In the late 1960s, Stanford psychologist Walter Mischel conducted an experiment that was beautiful in its simplicity, but had profound implications. Mischel placed a child in a room and offered them a choice — take one marshmallow now, or wait a few minutes and have two. The experiment has been replicated and reconstructed on numerous occasions to great comic effect:

Mischel discovered that the children’s ability to delay gratification predicted their success academically as adolescents, as well as a variety of other abilities from planning and rational thinking to their ability to handle stress. Intriguingly, when the children who had participated in Mischel’s experiment were tracked down as adults in their 40s, those children who failed to wait for the second marshmallow still scored more poorly on a test of self-control three decades later.

The key finding from the marshmallow experiments was that those children that invented strategies to keep themselves from eating the marshmallow were better at delaying gratification (nibbling the marshmallow was not an effective strategy, just in case you were wondering).

Now (sadly) it is probably safe to assume that the techniques used by the children to avoid eating the marshmallow, such as distracting themselves with their feet and looking around the room, will probably not be that helpful to adults hoping to delay gratification in the real world...

This week many of us are trying to exercise our willpower to start a New Year’s resolution, or as John Oliver so elegantly put it, walk “the exact middle ground between lying to yourself and lying to other people.” New Year's resolutions are famed for being unsuccessful; it’s not just a cliché that gyms see soaring numbers in January every year, only for attendance to drop off the precipice shortly after.

In reality, we often don’t behave all too differently from the impatient child sitting in front of the marshmallow. So what can psychology do to help? The reason New Year’s resolutions appear so much easier at the time we conceive of them than we find them in practice is due to a psychological phenomenon known as present-bias. If I ask you if you would like a chocolate bar or an apple right now, you’ll probably plump for the chocolate bar. If I ask you which you’d like in a week’s time, you’re far more likely to plump for the apple.

Now of course, you’re probably all too aware that this is hardly a revelation; the examples are all around us. Take, for example, your queue of films to be watched in Netflix, which if you’re like most people, is almost entirely full of “highbrow films gathering dust.” They sound irresistable when you’re deciding what to watch in future, but when it comes time to act on your decision, you suddenly feel inclined to binge-watch something a little more immediately rewarding.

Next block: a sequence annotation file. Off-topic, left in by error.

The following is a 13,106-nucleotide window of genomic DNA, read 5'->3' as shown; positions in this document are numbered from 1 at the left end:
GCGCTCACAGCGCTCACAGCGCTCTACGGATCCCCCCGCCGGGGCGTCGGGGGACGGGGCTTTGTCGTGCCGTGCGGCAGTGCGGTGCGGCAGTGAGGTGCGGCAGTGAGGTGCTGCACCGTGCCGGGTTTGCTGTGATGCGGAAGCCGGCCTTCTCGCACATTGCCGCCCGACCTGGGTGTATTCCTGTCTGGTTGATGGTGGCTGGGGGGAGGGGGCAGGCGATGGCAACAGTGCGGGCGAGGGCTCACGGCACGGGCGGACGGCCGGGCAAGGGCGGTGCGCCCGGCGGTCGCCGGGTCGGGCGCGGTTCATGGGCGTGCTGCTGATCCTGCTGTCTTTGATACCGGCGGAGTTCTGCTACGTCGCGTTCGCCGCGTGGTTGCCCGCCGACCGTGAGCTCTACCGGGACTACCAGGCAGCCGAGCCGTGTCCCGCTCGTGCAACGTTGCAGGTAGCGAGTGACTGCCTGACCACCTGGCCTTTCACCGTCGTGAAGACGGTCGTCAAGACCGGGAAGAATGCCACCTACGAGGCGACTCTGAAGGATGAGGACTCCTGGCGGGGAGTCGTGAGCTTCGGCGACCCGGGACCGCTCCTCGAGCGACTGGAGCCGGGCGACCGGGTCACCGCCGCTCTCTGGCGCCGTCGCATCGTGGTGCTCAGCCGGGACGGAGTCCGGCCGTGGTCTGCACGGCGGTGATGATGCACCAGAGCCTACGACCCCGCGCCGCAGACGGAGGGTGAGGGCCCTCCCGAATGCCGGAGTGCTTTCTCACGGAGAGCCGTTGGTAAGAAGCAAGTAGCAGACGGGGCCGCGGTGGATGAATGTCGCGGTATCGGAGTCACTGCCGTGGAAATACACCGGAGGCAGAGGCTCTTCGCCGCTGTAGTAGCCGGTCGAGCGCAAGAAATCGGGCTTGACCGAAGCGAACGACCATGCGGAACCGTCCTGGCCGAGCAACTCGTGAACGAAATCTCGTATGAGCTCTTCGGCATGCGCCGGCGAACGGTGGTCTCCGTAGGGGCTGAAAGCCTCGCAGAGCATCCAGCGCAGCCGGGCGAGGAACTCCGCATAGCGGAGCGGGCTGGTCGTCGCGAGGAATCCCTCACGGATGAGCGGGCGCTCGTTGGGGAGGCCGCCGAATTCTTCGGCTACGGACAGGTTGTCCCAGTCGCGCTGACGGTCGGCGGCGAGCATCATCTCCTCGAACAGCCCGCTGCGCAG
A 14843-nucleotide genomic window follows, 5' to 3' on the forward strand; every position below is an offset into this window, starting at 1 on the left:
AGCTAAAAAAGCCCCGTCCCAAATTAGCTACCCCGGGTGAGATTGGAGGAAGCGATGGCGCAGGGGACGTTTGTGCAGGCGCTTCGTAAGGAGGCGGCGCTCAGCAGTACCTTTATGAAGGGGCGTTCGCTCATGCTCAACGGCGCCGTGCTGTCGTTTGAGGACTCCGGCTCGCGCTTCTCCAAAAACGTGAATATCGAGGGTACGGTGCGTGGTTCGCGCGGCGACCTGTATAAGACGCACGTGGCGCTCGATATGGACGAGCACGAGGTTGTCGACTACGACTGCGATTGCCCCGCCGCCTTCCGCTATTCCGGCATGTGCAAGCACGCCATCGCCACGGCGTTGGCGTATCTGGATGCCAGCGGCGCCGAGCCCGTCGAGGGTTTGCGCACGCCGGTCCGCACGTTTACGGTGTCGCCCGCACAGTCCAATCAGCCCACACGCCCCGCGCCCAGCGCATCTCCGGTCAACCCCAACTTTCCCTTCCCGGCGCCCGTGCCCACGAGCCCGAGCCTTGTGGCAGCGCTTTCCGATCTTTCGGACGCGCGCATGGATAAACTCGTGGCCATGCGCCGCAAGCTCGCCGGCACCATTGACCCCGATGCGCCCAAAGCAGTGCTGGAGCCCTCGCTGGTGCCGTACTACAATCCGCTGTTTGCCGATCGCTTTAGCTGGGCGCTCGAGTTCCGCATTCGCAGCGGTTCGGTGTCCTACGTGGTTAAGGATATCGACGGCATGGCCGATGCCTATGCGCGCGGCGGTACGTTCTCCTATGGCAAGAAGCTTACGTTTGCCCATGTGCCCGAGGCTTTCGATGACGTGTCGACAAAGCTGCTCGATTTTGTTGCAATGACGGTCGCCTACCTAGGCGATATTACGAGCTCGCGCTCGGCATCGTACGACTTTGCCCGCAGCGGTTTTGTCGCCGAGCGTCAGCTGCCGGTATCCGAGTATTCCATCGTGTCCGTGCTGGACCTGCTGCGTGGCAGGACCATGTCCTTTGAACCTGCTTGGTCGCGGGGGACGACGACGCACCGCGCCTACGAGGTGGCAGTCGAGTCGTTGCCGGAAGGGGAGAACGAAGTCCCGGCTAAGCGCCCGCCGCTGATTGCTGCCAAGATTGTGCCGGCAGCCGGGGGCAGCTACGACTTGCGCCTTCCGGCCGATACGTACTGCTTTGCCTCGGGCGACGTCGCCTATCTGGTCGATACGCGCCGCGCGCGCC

One technique psychologists have tested for overcoming this bias is known as “temptation-bundling,” and involves coupling activities that you enjoy with ones you don’t. As Robert Montengro explained in a post on this website earlier this week, participants in an experiment who were only allowed to listen to an addictive audiobook (The Hunger Games) while they were at the gym increased their time spent at the gym by a stunning 51 percent.

The difficulty with a technique such as this is, of course, that it requires having the discipline to enforce rules such as this on yourself in the first place. Study participants who were simply asked to try to follow the rule only went to the gym 29 percent more frequently than a control group. This suggests having a buddy to make you stay true to your word is something worth considering; failing that, it’s worth exploring how technology could help. For example if your resolution is something like “not procrastinating online,” apps like StayFocusd allow you to limit the time you spend on certain websites, taking the decision out of your present-bias-influenced hands in the heat of the moment. That might sound silly and childish, but the evidence really does seem to suggest that these types of tools can help.

Another effective way to help ensure you will follow through with something is to simply tell people about what you intend to do. That’s according to a meta-analysis of studies investigating this technique, published this month. This creates an additional social pressure that drives you to keep your promise to yourself. By telling other people where, when, and how you will accomplish something, you make yourself considerably more likely to actually go through with it. So all those smug friends of yours that are posting their New Year’s resolutions in their Facebook timelines may actually be onto something!

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